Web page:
One can show (see below for a sketch of a proof) that every odd prime number $p$ can be written in exactly $(p+1)/2$ different ways as $$p=a\cdot b+c\cdot d$$ with $a,b,c,d\in\mathbb N$ satisfying $\max(c,d)<\min(a,b)$.

Example for $p=23$: \begin{matrix} 1\cdot 23+0\cdot 0 & 23\cdot 1+0\cdot 0 \\ 2\cdot 11+1\cdot 1 & 11\cdot 2+1\cdot 1 \\ 3\cdot 7+1\cdot 2 & 3\cdot 7+2\cdot 1 \\ 7\cdot 3+1\cdot 2 & 7\cdot 3+2\cdot 1 \\ 4\cdot 5+1\cdot 3 & 4\cdot 5+3\cdot 1 \\ 5\cdot 4+1\cdot 3 & 5\cdot 4+3\cdot 1 \end{matrix}

Klein's Vierergruppe $\mathbb V$ acts on all such quadruplets $(a,b,c,d)$ by permuting the first two, permuting the last two, or permuting both the first two and the last two elements. So we get an easy proof that every prime $p$ congruent to $1$ modulo $4$ must be a sum of squares: $(p+1)/2$ is then odd and the only fixed points under the action of $\mathbb V$ are of the form $(a,a,c,c)$.

*Does somebody know a reference for this proof?* It looks a bit like
Zagier's proof which also uses a parity argument for a set acted upon by involutions.

**Motivation:** This is in fact a variation of
Arithmetic properties of positively reduced $2\times 2$-matrices .

**Added (16th of october 2022):** The final version, called 'A Quixotic Proof of Fermat's Two Squares Theorem for Prime Numbers', has been accepted by the American Math. Monthly. Up to formatting changes, labellings of results and minor differences it coincides with the preprint
https://hal.archives-ouvertes.fr/hal-03813904 .

**Added (first of november 2021):** A detailled proof is contained in
https://hal.archives-ouvertes.fr/hal-03408135/document (also available from the arXiv in a few days).

**Sketch of proof**
Given a solution $(a,b,c,d)$ we consider $u=(a,c),\ v=(-d,b)$.
We associate to $(a,b,c,d)$ the sublattice
$\Lambda=\mathbb Zu+\mathbb Zv$ of index $p$ in $\mathbb Z^2$.
Suppose now $cd>0$ and consider the eight open cones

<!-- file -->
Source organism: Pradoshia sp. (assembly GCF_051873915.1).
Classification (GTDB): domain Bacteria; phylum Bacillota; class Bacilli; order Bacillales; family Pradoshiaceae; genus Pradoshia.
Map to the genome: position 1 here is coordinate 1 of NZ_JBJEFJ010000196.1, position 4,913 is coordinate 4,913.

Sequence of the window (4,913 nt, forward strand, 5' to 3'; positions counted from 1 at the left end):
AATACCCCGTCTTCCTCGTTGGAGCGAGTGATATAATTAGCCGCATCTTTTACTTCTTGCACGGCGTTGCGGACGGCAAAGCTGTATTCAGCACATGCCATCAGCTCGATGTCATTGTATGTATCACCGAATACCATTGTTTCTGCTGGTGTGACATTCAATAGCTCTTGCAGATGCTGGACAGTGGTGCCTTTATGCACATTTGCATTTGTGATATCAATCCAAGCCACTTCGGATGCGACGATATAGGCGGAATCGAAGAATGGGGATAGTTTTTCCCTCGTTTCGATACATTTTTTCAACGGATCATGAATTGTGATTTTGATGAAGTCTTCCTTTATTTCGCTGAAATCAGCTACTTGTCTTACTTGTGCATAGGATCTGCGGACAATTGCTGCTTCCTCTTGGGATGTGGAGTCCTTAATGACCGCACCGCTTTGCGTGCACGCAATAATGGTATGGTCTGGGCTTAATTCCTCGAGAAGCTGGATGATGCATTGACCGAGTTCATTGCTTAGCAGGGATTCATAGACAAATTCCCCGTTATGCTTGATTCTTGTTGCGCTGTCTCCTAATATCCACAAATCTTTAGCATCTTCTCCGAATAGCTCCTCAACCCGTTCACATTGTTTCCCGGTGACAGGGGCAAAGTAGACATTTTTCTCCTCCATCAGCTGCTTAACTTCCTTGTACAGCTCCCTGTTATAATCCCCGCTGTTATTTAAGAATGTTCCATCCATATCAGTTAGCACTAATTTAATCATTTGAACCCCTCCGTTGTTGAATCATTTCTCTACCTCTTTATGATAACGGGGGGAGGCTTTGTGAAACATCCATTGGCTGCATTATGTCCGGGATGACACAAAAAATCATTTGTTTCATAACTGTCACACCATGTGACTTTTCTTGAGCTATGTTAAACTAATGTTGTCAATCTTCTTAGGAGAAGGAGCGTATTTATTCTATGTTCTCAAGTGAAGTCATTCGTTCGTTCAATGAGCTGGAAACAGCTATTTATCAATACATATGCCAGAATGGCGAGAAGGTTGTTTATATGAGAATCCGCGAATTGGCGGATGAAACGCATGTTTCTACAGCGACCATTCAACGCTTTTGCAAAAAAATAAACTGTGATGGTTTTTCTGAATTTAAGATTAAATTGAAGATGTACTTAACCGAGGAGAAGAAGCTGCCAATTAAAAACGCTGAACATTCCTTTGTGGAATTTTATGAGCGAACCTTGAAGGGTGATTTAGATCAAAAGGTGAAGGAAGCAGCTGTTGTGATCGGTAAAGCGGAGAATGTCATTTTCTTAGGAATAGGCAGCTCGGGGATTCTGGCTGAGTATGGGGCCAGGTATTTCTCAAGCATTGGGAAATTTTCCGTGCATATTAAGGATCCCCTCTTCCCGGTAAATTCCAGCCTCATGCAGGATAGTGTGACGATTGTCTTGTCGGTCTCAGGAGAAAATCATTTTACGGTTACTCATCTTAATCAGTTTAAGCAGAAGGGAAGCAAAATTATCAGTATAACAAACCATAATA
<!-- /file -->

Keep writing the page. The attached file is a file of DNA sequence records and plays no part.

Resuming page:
of $\mathbb R^2$ defined by the complement of the four lines defined by
$xy(x^2-y^2)=0$. We colour these open cones alternatingly black
and white. The four vectors $\pm u,\pm v$
are contained in different black cones (colouring the first cone
above the halfline $(\mathbb R_{>0},0)$ in black).

We say that a sublattice $\Lambda$ of finite index in $\mathbb Z^2$ has a monochromatic basis if there exists a basis $b_1,b_2$ of $\Lambda=\mathbb Z b_1+\mathbb Z b_2$ such that all four elements $\pm b_1,\pm b_2$ belong to different open cones of the same colour.

(Not every lattice has a monochromatic basis but many do.)

We claim that all monochromatic bases of a lattice (having a monochromatic basis) are of the same colour: If $b_1,b_2$ is a black monochromatic basis and $w_1,w_2$ is a white monochromatic basis, then $w_1,w_2$ belong to two open adjacent cones of $\mathbb R^2\setminus(\mathbb Rb_1\cup \mathbb R b_2)$ which is impossible by the following small Lemma:

**Lemma:** If $f_1,f_2$ and $g_1,g_2$ are two bases of a
lattice $\Lambda=\mathbb Z f_1+\mathbb Z f_2=\mathbb Z g_1+\mathbb Z g_2$
such that $\{\pm f_1,\pm f_2\}$ and $\{\pm g_1,\pm g_2\}$ do not intersect,
then $g_1,g_2$ or $g_1,-g_2$ are contained in a common connected component
of $\mathbb R^2\setminus(\mathbb R f_1\cup \mathbb R f_2)$. (Otherwise
we have up to sign changes and exchanges of indices $f_1=\alpha b_1+\beta b_2$
and $f_2=\gamma b_1-\delta b_2$ with $\alpha,\beta,\gamma,\delta$ strictly positive integers. This implies that $b_1$ belongs to the convex hull of
$(0,0),f_1,f_2$ which is a contradiction.)

Set now $\Lambda_\mu=\{(x,y)\in\mathbb Z,\ \vert\ x+\mu y\equiv 0\pmod p\}$. If $\mu\in \{2,\ldots,p-2\}$, then $\Lambda_\mu$ contains no elements of the form $(\pm m,0),(0,\pm m),(\pm m,\pm m)$ with $m$ in $\{1,\ldots,p-1\}$. This implies that every open black or white cone contains a point with coordinates of absolute value at most $p-1$. A reduction algorithm implies the existence of a monochromatic basis. (Start with two arbitrary non-zero elements $e_1,e_2$ of $\Lambda$ having coordinates of absolute value smaller than $p$ which belong to two different consecutive black cones. If the interior of the convex hull spanned by $\pm e_1,\pm e_2$ contains a non-zero element in a black cone, we can replace $e_1$ or $e_2$ and decrease the area of the convex hull spanned by $\pm e_1,\pm e_2$. If the interior contains no non-zero elements of $\Lambda$ in black cones, we get either a monochromatic basis or the convex hull contains at least four lattice points in four distinct white cones and we switch the working colour to white.)